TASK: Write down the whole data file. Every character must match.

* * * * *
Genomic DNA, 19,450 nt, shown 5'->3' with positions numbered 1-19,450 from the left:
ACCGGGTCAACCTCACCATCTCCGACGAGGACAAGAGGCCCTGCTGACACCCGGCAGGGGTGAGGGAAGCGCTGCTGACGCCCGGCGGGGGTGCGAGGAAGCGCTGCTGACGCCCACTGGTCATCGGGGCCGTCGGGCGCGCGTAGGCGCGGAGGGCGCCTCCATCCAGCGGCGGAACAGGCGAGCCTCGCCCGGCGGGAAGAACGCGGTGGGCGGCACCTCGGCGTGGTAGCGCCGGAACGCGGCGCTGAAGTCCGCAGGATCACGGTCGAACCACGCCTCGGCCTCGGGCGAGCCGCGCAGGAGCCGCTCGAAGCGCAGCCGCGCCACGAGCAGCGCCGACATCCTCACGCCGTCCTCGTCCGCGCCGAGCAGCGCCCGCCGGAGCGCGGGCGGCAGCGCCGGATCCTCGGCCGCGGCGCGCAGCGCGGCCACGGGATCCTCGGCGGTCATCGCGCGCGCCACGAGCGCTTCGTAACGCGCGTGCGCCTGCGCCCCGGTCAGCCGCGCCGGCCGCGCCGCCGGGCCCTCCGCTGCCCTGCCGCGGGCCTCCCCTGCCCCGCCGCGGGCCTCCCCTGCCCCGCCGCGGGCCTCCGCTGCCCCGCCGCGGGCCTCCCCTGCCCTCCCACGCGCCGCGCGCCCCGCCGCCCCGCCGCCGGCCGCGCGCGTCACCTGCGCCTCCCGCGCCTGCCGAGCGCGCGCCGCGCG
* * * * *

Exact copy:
Genomic DNA, 19,450 nt, shown 5'->3' with positions numbered 1-19,450 from the left:
ACCGGGTCAACCTCACCATCTCCGACGAGGACAAGAGGCCCTGCTGACACCCGGCAGGGGTGAGGGAAGCGCTGCTGACGCCCGGCGGGGGTGCGAGGAAGCGCTGCTGACGCCCACTGGTCATCGGGGCCGTCGGGCGCGCGTAGGCGCGGAGGGCGCCTCCATCCAGCGGCGGAACAGGCGAGCCTCGCCCGGCGGGAAGAACGCGGTGGGCGGCACCTCGGCGTGGTAGCGCCGGAACGCGGCGCTGAAGTCCGCAGGATCACGGTCGAACCACGCCTCGGCCTCGGGCGAGCCGCGCAGGAGCCGCTCGAAGCGCAGCCGCGCCACGAGCAGCGCCGACATCCTCACGCCGTCCTCGTCCGCGCCGAGCAGCGCCCGCCGGAGCGCGGGCGGCAGCGCCGGATCCTCGGCCGCGGCGCGCAGCGCGGCCACGGGATCCTCGGCGGTCATCGCGCGCGCCACGAGCGCTTCGTAACGCGCGTGCGCCTGCGCCCCGGTCAGCCGCGCCGGCCGCGCCGCCGGGCCCTCCGCTGCCCTGCCGCGGGCCTCCCCTGCCCCGCCGCGGGCCTCCCCTGCCCCGCCGCGGGCCTCCGCTGCCCCGCCGCGGGCCTCCCCTGCCCTCCCACGCGCCGCGCGCCCCGCCGCCCCGCCGCCGGCCGCGCGCGTCACCTGCGCCTCCCGCGCCTGCCGAGCGCGCGCCGCGCG